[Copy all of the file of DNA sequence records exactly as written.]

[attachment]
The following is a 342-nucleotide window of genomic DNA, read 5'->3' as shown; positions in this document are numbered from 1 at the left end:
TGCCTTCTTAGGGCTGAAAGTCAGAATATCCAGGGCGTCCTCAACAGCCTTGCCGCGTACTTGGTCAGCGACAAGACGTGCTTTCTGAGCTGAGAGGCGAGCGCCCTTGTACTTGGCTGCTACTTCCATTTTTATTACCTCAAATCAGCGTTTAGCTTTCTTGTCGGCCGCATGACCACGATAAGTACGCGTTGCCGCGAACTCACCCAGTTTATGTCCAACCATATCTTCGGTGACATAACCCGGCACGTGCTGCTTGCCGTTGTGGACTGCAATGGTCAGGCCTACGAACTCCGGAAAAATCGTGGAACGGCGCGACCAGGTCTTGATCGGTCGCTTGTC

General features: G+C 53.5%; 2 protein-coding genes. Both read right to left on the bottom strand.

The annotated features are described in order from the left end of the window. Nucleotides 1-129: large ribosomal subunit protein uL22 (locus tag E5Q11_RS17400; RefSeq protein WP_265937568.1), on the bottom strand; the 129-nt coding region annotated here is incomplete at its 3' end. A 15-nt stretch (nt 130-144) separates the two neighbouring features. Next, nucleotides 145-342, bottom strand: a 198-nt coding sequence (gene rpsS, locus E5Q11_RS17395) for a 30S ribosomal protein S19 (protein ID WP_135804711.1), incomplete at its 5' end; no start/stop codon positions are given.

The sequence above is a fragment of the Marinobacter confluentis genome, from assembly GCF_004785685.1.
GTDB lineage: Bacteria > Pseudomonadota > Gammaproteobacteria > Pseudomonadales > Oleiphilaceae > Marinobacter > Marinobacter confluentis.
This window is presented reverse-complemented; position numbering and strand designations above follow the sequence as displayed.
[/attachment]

The following is a 342-nucleotide window of genomic DNA, read 5'->3' as shown; positions in this document are numbered from 1 at the left end:
TGCCTTCTTAGGGCTGAAAGTCAGAATATCCAGGGCGTCCTCAACAGCCTTGCCGCGTACTTGGTCAGCGACAAGACGTGCTTTCTGAGCTGAGAGGCGAGCGCCCTTGTACTTGGCTGCTACTTCCATTTTTATTACCTCAAATCAGCGTTTAGCTTTCTTGTCGGCCGCATGACCACGATAAGTACGCGTTGCCGCGAACTCACCCAGTTTATGTCCAACCATATCTTCGGTGACATAACCCGGCACGTGCTGCTTGCCGTTGTGGACTGCAATGGTCAGGCCTACGAACTCCGGAAAAATCGTGGAACGGCGCGACCAGGTCTTGATCGGTCGCTTGTC

General features: G+C 53.5%; 2 protein-coding genes. Both read right to left on the bottom strand.

The annotated features are described in order from the left end of the window. Nucleotides 1-129: large ribosomal subunit protein uL22 (locus tag E5Q11_RS17400; RefSeq protein WP_265937568.1), on the bottom strand; the 129-nt coding region annotated here is incomplete at its 3' end. A 15-nt stretch (nt 130-144) separates the two neighbouring features. Next, nucleotides 145-342, bottom strand: a 198-nt coding sequence (gene rpsS, locus E5Q11_RS17395) for a 30S ribosomal protein S19 (protein ID WP_135804711.1), incomplete at its 5' end; no start/stop codon positions are given.

The sequence above is a fragment of the Marinobacter confluentis genome, from assembly GCF_004785685.1.
GTDB lineage: Bacteria > Pseudomonadota > Gammaproteobacteria > Pseudomonadales > Oleiphilaceae > Marinobacter > Marinobacter confluentis.
This window is presented reverse-complemented; position numbering and strand designations above follow the sequence as displayed.